Raking it in without
breaking your soul

Just Close Shop

Jeremy Chard handles my highlights. While he’s waiting for the foils to hide my grays, he checks his phone and reads off: “I have to move our haircut scheduled for tomorrow.”

“Ugh!” he says, “Another one.”

Another cancellation?

Yep. His fourth one so far that week.

It was only Monday.

Not just any Monday – the Monday of Thanksgiving week.

Jeremy’s week is going to be potholed.

Like when you only have 15 minutes between Zoom meetings. There’s not much you can productively do in that time.

The solution is to just close shop the week of Thanksgiving.

Once you see the pattern of cancellations, that’s your clue of what’s to come next year too. Wonderful! Use it as feedback and plan around it.

When I started my first business I got high from every email asking to be my client. So much so that when Thanksgiving hit and my supply of new clients went dry, I would go through withdrawals and cry to my father that nobody loved me. It took me a few years to recognize that, in my industry, it’s a pattern.

It’s as quiet as the moon from Thanksgiving until New Years Day.

Budgets have run out for the year and everyone is distracted by fellowship and family (and consumerism).

Now I know to plan around it. I don’t rely on December to contribute to my annual income goals. Heck, now *I* start closing up shop around Thanksgiving.

Plan around it.

Don’t expect responses from potential clients. Don’t try to launch a survey. This is not the time to launch a new course or a book.

In Europe, somehow everyone vacations for all of August (I’m jealous). When I was preparing for a September workshop and needed input from clients in August, I got nothing but out of office replies. Now I know better.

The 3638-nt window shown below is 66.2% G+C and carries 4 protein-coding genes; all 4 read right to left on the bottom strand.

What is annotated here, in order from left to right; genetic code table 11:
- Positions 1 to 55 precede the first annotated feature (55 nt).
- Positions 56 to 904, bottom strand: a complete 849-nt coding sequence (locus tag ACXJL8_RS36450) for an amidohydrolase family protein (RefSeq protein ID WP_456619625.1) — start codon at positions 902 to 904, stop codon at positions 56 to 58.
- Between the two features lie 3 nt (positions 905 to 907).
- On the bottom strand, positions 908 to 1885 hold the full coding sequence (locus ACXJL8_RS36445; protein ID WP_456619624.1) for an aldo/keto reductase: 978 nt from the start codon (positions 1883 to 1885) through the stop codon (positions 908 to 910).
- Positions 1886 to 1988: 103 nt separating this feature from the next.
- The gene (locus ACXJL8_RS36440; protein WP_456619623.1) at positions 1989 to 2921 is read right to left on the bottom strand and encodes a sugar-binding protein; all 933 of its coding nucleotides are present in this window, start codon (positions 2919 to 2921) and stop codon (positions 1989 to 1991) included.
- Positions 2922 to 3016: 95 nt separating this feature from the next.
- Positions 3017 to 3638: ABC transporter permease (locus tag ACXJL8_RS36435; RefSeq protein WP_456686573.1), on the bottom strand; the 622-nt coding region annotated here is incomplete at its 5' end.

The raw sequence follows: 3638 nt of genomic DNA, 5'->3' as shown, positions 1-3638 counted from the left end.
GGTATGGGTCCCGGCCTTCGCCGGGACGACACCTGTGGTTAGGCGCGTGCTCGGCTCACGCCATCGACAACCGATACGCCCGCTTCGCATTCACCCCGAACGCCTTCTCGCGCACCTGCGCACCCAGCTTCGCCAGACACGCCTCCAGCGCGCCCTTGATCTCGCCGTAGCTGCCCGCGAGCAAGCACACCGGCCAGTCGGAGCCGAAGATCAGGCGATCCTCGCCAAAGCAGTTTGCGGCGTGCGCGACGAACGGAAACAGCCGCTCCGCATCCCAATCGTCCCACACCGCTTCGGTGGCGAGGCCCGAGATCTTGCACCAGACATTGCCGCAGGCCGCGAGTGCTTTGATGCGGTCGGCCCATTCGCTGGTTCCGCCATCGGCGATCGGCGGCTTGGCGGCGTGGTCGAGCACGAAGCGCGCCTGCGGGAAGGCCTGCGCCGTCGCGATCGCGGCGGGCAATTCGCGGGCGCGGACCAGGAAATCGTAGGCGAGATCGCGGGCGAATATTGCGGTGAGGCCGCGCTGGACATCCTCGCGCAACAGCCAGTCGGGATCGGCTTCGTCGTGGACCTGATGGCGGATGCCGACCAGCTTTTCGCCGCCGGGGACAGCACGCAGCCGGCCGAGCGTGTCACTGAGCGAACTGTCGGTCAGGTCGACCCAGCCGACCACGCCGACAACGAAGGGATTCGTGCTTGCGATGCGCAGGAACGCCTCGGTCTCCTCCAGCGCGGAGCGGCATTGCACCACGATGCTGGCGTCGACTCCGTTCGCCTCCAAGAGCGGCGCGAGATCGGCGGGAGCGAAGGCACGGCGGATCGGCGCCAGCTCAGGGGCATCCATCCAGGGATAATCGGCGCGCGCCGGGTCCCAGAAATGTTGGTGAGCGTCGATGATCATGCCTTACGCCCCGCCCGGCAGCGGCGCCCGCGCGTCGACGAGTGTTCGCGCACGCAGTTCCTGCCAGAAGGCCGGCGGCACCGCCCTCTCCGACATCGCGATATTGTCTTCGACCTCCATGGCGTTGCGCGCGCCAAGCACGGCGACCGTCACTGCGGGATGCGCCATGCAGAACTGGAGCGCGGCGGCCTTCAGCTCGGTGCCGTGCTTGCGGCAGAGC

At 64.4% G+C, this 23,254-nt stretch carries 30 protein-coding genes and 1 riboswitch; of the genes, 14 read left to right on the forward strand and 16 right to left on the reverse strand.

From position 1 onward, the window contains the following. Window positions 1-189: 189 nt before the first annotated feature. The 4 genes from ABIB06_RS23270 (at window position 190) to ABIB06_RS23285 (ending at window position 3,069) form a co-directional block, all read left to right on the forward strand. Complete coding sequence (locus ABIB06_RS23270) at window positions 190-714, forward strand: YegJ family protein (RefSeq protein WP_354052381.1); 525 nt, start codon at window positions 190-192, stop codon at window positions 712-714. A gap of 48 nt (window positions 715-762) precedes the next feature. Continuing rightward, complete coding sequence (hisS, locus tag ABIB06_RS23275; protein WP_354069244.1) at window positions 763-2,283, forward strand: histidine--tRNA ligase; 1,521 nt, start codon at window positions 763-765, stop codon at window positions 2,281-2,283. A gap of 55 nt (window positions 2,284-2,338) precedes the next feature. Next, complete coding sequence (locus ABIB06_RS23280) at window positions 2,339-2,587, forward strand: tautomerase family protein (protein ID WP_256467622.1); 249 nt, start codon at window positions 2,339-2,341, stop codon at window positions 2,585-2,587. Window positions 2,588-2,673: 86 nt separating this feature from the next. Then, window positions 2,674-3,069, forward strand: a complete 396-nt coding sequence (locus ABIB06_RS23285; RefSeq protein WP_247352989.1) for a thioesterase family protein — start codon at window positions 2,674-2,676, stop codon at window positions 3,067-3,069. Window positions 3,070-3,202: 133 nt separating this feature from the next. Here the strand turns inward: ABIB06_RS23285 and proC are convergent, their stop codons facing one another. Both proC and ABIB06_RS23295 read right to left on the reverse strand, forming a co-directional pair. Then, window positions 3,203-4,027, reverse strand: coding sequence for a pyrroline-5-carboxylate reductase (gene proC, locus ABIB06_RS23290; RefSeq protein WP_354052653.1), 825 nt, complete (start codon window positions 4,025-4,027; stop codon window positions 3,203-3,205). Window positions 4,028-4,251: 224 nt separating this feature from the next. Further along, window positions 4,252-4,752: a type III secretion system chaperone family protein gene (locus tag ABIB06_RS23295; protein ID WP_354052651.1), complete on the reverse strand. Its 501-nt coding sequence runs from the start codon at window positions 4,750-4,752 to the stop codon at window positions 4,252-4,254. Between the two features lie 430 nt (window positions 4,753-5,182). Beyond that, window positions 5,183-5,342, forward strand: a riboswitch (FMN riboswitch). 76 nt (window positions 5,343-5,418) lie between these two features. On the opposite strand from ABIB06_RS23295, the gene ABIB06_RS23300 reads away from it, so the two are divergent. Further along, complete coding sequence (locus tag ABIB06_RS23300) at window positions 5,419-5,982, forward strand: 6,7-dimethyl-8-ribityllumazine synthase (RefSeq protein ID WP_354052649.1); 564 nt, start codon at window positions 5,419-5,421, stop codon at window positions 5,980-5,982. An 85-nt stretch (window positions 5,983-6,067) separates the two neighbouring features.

If you can’t NOT work (which we can address in another letter), plan to use this quiet time to generate future work.

Hatch your next marketing campaign.

Reflect on your year’s successes and what you want to accomplish next.

Draft up 2 months of your email newsletter content.

You can still be productive – if you need that – while closing shop to clients, who are already closed themselves.

Plus you get to avoid the awkwardness next time you see a client who was part of Cancellation Week. No need to try to hide the hint of resentment in your voice or enact revenge by letting a gray stick out.

What periods are quiet as a moon in your industry? Write back and tell me when it’s quiet and what you’ll do in that time.

Biting Off More Than You Can Chew

Learning from other people’s mistakes is so much better than making them yourself. But this is one mistake we all make from time to time: We get too ambitious and bite off more than we can chew.

Let me tell you a story that I wish was less icky.

We had a month before the workshop. Usually this is plenty of lead time.

For me, when I conduct my own workshops. Which is 99% of the time.

But every so often, another company who needs a specialist in data visualization will hire me to co-lead a workshop with them.

Collaboration takes six times longer than doing it yourself.

I wish this wasn’t true. I wish the world was ruled less by time and more about the quality of the output.

But the workshop date was already booked by my collaborators with one of their big, household-name clients. I wasn’t in charge.

Even though we had collaborated on the workshop before, during the pandemic my collaborators shifted their platforms from Microsoft to Google. The transition meant our PowerPoint had to be remade in Google Slides.

What’s more, my collaborators updated their brand during that dark time, so the design of every single slide needed to be revised.

Can I add one more wrench into these gears?

The usual suspect I traditionally co-presented with was pulled for another assignment, so they swapped in a well-intentioned substitute who had never seen the content before. No script, no prep, not even a finished slide deck to work from.

Are you feeling uncomfortable yet?

A team of 5-6 of us met for hours each week, trying to get the slides in shape while also customizing the agenda for the client and learning new material. Building the plane as we fly it, as the saying goes.

The closer we got to the workshop date, the more we were saying “we are just going to have to call it good right here” aka we started compromising the level of quality that lived in our hearts because we were up against a deadline.

I hate being in that place.

I’ve seen a version of this go down countless times as ad hoc teams wait until the last minute to pull their conference presentation together.

So, of course, the answer is Start Earlier.

Easier said than done.